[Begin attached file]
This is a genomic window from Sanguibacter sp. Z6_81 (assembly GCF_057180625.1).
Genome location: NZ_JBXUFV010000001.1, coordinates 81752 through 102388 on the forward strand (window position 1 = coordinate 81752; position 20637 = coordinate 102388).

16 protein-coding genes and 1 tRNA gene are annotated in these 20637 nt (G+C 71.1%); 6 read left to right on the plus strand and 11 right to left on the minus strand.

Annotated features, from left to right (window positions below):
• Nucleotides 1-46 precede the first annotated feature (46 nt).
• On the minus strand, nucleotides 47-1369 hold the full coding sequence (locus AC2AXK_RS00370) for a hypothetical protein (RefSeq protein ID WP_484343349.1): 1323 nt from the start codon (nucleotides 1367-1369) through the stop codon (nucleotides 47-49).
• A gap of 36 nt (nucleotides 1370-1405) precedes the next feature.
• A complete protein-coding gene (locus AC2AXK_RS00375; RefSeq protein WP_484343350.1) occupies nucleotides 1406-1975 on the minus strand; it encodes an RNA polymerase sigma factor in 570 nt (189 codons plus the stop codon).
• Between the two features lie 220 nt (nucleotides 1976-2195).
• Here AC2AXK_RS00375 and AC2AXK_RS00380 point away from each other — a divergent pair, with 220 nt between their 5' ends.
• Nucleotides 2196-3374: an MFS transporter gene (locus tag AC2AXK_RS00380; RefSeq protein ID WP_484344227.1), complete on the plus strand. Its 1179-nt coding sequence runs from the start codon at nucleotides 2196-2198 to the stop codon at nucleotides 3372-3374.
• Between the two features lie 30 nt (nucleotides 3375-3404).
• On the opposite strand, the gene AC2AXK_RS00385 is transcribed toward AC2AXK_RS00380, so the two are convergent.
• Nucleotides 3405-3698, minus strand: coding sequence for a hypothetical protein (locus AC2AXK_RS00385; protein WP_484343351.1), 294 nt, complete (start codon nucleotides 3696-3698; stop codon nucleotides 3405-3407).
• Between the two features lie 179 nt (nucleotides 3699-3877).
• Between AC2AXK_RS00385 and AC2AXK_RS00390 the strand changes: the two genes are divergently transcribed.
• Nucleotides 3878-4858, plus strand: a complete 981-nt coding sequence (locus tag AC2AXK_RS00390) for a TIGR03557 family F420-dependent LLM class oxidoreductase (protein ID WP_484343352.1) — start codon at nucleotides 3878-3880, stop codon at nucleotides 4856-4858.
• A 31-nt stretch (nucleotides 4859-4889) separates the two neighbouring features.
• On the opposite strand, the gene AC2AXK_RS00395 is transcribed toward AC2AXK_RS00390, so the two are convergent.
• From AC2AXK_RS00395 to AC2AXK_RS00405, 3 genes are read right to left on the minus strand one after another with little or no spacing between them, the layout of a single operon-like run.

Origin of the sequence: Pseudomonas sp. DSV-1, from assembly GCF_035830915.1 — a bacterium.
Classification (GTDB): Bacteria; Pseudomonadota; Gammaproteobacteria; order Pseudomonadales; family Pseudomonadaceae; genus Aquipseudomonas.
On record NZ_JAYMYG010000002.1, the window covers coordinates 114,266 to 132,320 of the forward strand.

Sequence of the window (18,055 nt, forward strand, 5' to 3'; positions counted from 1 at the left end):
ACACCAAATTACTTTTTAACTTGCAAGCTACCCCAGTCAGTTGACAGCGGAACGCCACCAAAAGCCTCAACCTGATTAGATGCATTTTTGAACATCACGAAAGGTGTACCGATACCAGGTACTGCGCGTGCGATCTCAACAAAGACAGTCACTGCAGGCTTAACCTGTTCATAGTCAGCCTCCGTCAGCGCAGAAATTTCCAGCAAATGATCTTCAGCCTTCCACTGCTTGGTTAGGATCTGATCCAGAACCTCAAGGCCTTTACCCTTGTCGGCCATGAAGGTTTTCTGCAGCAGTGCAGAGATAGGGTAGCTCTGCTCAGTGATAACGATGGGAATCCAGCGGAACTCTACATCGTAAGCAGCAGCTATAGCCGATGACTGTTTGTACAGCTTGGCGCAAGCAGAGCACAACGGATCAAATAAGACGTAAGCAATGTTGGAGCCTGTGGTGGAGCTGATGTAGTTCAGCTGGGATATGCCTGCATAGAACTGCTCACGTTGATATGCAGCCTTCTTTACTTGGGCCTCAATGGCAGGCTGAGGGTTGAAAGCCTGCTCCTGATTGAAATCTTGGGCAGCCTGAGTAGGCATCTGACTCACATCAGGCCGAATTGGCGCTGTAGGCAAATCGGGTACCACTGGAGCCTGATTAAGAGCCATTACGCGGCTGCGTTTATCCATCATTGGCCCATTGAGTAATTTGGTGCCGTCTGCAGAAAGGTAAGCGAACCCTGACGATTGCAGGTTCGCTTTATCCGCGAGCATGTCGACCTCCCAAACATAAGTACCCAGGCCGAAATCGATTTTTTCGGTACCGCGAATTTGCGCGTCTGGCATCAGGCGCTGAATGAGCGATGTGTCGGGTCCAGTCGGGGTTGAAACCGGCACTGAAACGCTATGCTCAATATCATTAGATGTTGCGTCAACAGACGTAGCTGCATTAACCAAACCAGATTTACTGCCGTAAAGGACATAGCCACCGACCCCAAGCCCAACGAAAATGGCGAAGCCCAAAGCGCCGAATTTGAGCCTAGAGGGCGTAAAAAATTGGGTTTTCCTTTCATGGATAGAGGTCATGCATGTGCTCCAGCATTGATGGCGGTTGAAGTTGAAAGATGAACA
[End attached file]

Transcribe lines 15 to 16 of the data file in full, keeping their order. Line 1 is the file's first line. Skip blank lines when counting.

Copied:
• Between the two features lie 179 nt (nucleotides 3699-3877).
• Between AC2AXK_RS00385 and AC2AXK_RS00390 the strand changes: the two genes are divergently transcribed.